ref: (Function|Object) this property is object for Functional Components defining all its lifecycle methods. For class Components this is function callback for ref.

createTextVNode (package: 'inferno')

createTextVNode is used for creating vNode for text nodes.

createTextVNode arguments explained: text: (string) is a value for text node to be created. key: (string|number) unique key within this vNodes siblings to identify it during keyed algorithm.

import { createTextVNode } from 'inferno';

createTextVNode(
  text,
  key
)

cloneVNode (package: inferno-clone-vnode)

This package has same API as React.cloneElement

import { cloneVNode } from 'inferno-clone-vnode';

cloneVNode(
  vNode,
  [props],
  [...children]
)

Clone and return a new Inferno VNode using a VNode as the starting point. The resulting VNode will have the original VNode's props with the new props merged in shallowly. New children will replace existing children. key and ref from the original VNode will be preserved.

cloneVNode() is almost equivalent to:

<VNode.type {...VNode.props} {...props}>{children}</VNode.type>

An example of using cloneVNode:

import { createVNode, render } from 'inferno';
import { cloneVNode } from 'inferno-clone-vnode';
import { VNodeFlags } from 'inferno-vnode-flags';

const vNode = createVNode(VNodeFlags.HtmlElement, 'div', 'example', 'Hello world!');
const newVNode = cloneVNode(vNode, { id: 'new' }); // we are adding an id prop to the VNode

render(newVNode, container);

If you're using JSX:

import { render } from 'inferno';
import { cloneVNode } from 'inferno-clone-vnode';

const vNode = <div className="example">Hello world</div>;
const newVNode = cloneVNode(vNode, { id: 'new' }); // we are adding an id prop to the VNode

render(newVNode, container);

createPortal (package: 'inferno')

HTML:

<div id="root"></div>
<div id="outside"></div>

Javascript:

const { render, Component, version, createPortal } from 'inferno';

function Outsider(props) {
	return <div>{`Hello ${props.name}!`}</div>;
}

const outsideDiv = document.getElementById('outside');
const rootDiv = document.getElementById('root');

function App() {
	return (
  	    <div>
    	    Main view
            ...
            {createPortal(<Outsider name="Inferno" />, outsideDiv)}
        </div>
    );
}


// render an instance of Clock into <body>:
render(<App />, rootDiv);

Results into:

<div id="root">
    <div>Main view ...</div>
</div>
<div id="outside">
    <div>Hello Inferno!</div>
</div>

Cool huh? Updates (props/context) will flow into "Outsider" component from the App component the same way as any other Component. For inspiration on how to use it click here!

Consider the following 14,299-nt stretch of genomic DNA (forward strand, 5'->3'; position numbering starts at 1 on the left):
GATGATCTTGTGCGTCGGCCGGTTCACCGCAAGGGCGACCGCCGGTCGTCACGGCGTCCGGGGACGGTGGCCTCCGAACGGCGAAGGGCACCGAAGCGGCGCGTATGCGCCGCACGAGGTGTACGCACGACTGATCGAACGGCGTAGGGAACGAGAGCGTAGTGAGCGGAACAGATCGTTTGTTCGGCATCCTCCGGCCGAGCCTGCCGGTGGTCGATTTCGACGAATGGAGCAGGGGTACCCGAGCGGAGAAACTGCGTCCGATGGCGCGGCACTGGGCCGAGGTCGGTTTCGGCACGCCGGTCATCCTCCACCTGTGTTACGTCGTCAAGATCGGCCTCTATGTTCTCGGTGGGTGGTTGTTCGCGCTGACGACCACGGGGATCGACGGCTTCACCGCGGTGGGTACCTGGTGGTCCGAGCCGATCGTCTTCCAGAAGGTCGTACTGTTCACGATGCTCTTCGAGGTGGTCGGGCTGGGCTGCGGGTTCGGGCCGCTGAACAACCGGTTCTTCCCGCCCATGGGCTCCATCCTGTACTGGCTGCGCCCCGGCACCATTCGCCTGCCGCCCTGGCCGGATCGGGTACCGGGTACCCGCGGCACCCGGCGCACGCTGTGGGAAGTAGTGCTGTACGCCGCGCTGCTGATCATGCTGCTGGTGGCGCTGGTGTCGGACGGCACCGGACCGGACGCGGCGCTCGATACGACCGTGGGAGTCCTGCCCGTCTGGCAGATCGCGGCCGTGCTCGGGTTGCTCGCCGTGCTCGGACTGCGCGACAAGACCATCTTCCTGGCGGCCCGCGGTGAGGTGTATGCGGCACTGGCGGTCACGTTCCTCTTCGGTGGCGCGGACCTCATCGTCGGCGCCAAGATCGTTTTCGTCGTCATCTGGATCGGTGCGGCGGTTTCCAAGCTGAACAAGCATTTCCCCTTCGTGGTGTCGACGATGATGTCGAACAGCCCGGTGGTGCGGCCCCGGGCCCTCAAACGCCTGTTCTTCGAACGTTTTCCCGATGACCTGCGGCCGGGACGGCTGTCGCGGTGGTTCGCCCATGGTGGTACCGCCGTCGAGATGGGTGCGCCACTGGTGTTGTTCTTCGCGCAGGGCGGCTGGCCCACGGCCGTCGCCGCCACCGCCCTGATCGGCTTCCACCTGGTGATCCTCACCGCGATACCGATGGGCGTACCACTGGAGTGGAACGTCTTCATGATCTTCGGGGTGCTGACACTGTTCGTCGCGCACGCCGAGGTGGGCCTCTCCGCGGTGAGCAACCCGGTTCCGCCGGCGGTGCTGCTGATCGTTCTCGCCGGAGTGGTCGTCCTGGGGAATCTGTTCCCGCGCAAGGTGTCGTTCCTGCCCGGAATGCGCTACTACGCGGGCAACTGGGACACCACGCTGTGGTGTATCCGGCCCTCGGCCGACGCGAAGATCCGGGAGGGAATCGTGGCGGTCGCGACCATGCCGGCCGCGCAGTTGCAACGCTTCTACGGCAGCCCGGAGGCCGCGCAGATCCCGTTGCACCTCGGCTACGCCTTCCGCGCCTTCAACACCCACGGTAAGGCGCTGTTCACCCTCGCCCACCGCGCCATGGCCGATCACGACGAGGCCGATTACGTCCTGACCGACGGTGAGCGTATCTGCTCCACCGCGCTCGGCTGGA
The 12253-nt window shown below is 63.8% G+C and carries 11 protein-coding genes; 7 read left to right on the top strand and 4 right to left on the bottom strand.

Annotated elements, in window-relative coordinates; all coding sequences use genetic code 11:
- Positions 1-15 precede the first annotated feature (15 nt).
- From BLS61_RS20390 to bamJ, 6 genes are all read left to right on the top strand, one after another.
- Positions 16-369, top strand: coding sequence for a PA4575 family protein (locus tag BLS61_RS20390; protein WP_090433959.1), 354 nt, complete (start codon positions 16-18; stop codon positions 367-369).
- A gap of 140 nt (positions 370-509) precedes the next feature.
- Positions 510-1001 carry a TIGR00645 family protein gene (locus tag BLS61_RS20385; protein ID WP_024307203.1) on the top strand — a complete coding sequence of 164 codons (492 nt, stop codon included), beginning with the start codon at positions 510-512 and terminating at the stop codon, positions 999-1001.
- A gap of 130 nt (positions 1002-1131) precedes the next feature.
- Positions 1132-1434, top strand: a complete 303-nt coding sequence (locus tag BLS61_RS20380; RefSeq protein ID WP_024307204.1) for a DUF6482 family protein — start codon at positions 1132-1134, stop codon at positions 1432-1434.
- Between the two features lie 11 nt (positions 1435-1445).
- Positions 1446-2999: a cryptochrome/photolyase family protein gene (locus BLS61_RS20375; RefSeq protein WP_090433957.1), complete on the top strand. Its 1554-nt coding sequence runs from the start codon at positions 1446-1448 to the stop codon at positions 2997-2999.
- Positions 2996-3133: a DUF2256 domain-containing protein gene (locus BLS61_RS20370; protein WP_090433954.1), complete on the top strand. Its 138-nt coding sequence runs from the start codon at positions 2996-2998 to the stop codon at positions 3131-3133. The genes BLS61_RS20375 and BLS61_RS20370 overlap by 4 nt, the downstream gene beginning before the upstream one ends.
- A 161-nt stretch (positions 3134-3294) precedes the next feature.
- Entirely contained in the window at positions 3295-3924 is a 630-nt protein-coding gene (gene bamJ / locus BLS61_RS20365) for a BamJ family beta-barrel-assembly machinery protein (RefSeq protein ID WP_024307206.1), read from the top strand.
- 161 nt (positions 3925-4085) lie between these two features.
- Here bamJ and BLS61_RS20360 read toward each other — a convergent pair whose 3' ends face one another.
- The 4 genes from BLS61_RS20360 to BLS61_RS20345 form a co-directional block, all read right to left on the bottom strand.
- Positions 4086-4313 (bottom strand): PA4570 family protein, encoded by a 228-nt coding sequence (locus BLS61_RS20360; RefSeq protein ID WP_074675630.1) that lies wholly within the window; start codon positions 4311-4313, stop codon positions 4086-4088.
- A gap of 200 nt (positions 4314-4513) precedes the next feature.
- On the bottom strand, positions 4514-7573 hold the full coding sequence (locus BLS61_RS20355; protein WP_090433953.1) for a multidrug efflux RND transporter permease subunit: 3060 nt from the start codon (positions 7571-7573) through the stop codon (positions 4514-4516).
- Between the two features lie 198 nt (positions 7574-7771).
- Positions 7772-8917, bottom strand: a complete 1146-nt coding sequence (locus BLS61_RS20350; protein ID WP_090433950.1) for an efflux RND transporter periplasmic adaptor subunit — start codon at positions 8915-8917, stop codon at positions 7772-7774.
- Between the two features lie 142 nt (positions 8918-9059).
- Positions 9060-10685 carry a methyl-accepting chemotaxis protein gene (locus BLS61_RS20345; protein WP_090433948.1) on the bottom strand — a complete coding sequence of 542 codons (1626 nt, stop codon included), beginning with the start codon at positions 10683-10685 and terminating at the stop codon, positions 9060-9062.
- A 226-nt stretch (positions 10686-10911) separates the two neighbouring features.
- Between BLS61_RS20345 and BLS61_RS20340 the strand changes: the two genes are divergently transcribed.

createRef (package: inferno)

createRef API provides shorter syntax than callback ref when timing of element is not needed.

import { Component, render, createRef } from 'inferno';

class Foobar extends Component {
  constructor(props) {
    super(props);

    // Store reference somewhere
    this.element = createRef(); // Returns object {current: null}
  }

  render() {
    return (
      <div>
        <span id="span" ref={this.element}>
          Ok
        </span>
      </div>
    );
  }
}

render(<Foobar />, container);

createFragment (package: inferno)

createFragment is the native way to createFragment vNode. createFragment(children: any, childFlags: ChildFlags, key?: string | number | null)

createFragment arguments explained:

children: (Array) Content of fragment vNode, typically array of VNodes

childFlags: (number) is a value from ChildFlags, this tells inferno shape of the children so normalization process can be skipped.

key: (string|number) unique key within this vNodes siblings to identify it during keyed algorithm.

Alternative ways to create fragment vNode are:

  • Using JSX <> ... </>, <Fragment> .... </Fragment> or <Inferno.Fragment> ... </Inferno.Fragment>
  • Using createElement API createElement(Inferno.Fragment, {key: 'test'}, ...children)
  • Using hyperscript API h(Inferno.Fragment, {key: 'test'}, children)

In the below example both fragments are identical except they have different key

import { Fragment, render, createFragment } from 'inferno';
import { ChildFlags } from 'inferno-vnode-flags';

function Foobar() {
    return (
      <div $HasKeyedChildren>
        {createFragment(
            [<div>Ok</div>, <span>1</span>],
            ChildFlags.HasNonKeyedChildren,
            'key1'
        )}
        <Fragment key="key2">
          <div>Ok</div>
          <span>1</span>
        </Fragment>
      </div>
    );
}

render(<Foobar />, container);

forwardRef (package: inferno)

forwardRef is a new mechanism to "forward" ref inside a functional Component. It can be useful if you have simple functional Components and you want to create reference to a specific element inside it.

import { forwardRef, Component, render } from 'inferno';

const FancyButton = forwardRef((props, ref) => (
  <button ref={ref} className="FancyButton">
    {props.children}
  </button>
));

class Hello extends Component {
  render() {
    return (
      <FancyButton
        ref={btn => {
          if (btn) {